ESG Blog

How ESG helps enterprises attract and retain capital

Best Practices ESG
  • October 29, 2020 | Chris Ogletree
How ESG helps enterprises attract and retain capital

How ESG helps enterprises attract and retain capital

Sustainability is no longer a simple buzzword. ESG (Environmental, Social, and Governance) has become imperative to long-term competitive success in the corporate business world. What started as a voluntary “feel good” movement just a few decades ago has become a foundational core driver of company revenue, brand reputation, and investment value.

While financial performance remains paramount, companies that operate under demonstrated ESG principles have a leading edge over their competitors. The Global Sustainable Investment Alliance reported that global sustainable investment topped $30 trillion in 2018, up 1,000% percent since 2004. Statistics like these show that an organization’s ESG efforts can be directly linked to stronger business outcomes by making the company more attractive to potential investors, consumers, and employees alike.

ESG frameworks provide an essential layer of discerning information and analysis that can be used to gain a more holistic view of a company. ESG data helps investors and stakeholders better understand an industry or business, determine material risks, and identify opportunities. This information also provides insights on a management team’s ability to solve complex problems such as innovating towards sustainability, maintaining strong growth, and creating long-term value, while at the same time minimizing negative externalities.

Ultimately, a company is only as attractive as the value they offer. A strong ESG proposition supports value creation in a few essential ways: risk mitigation, strong governance, and robust social capital.

Risk mitigation

Risk mitigation, as seen through the ESG framework, means management teams are actively assessing and addressing manageable and unmanageable risks. These risks can be internal or external environmental, social, or regulatory issues that negatively affect a company’s operations.

Proper risk mitigation leads to reduced volatility and provides greater confidence for investors. Stable companies receive better financing and cheaper interest rates, which allow for greater cash flow. Less risk also means better protection for both the company and investors as well as inclusion in ESG and index funds that provide enhanced exposure.


Companies with strong governance ensure accountability to their investors and clients through due diligence, taking actions like analyzing the composition of their board of directors and senior management. Governance starts at the very top of a company and addresses the alignment of interests between management and investors as well as the company’s ability to hold themselves liable to and act on behalf of their stakeholders. Large corporate losses have occurred from poor governance; for example, consider the fraudulent behavior from companies like Volkswagen and Enron. Companies with strong governance that is actively reported on maintain a checks and balances system that allows for great trust and transparency.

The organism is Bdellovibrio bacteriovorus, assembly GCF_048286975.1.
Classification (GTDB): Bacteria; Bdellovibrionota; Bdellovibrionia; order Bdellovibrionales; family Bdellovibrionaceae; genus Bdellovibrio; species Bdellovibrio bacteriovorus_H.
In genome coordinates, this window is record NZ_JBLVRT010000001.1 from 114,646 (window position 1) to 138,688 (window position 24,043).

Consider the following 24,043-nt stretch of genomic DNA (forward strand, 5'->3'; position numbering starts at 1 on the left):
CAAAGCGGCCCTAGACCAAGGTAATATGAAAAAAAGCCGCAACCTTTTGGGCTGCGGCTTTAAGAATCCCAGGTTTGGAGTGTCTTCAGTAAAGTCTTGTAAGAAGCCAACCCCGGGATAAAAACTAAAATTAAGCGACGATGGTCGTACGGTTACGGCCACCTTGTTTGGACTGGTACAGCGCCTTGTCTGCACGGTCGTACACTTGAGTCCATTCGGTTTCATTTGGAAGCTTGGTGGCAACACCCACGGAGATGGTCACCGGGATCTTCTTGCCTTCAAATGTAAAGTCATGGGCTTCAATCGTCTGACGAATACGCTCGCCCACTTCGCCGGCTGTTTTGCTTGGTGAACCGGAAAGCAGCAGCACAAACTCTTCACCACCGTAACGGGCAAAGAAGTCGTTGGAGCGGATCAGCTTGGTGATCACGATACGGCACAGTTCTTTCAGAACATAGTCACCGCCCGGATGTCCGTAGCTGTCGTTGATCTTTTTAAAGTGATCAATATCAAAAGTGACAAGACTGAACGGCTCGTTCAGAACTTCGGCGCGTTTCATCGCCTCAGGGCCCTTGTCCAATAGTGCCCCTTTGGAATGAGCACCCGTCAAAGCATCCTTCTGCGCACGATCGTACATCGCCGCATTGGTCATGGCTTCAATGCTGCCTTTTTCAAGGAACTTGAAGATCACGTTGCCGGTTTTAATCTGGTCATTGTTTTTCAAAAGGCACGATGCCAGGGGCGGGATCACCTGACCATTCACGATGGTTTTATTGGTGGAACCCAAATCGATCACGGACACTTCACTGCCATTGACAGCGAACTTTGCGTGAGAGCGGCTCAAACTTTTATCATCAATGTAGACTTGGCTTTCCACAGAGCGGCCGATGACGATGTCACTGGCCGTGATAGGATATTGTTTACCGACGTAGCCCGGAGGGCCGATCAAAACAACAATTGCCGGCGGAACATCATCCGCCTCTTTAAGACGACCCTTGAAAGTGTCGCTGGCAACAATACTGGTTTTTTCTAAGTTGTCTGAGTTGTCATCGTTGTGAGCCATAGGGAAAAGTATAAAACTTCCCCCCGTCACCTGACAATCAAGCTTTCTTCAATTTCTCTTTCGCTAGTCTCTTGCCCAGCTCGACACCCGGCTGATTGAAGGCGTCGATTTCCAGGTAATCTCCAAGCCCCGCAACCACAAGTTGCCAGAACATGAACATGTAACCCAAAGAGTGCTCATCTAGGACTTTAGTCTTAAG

Social capital

ESG reporting is also becoming vital to understanding a company’s corporate mission, strategy, and management values. While the values and culture of a company haven’t been considered much in the past, investors now understand how strong social and human capital management improves a company’s ability to retain talented employees, decreases costly turnover, increases work safety, protects employees, and enhances company brand perception.

Bottom line: companies that adhere to ESG reporting standards provide better access to resources, optimize opportunities while decreasing risk, boost employee motivation, attract better talent, and ultimately enhance investment returns through responsible, long-term growth.

ESG materiality assessments

With investors inquiring more and more frequently about what your company is doing in regard to responsible investment, how you treat employees and vendors, your dedication to sustainability initiatives, and other activities that fall under the ESG umbrella, it’s important to have answers to these questions.

An ESG materiality assessment empowers you to easily report on your current state and outline future initiatives while taking into consideration your business goals and risks. Download our guide to creating and extracting the maximum strategic value from an ESG materiality assessment.

Download guide

Chris Ogletree

In his role as Marketing Manager, Chris oversees website administration & development of a wide range of content, including email campaigns, social media, & marketing collateral, as well as supporting improvements to the design & functionality of the platform.

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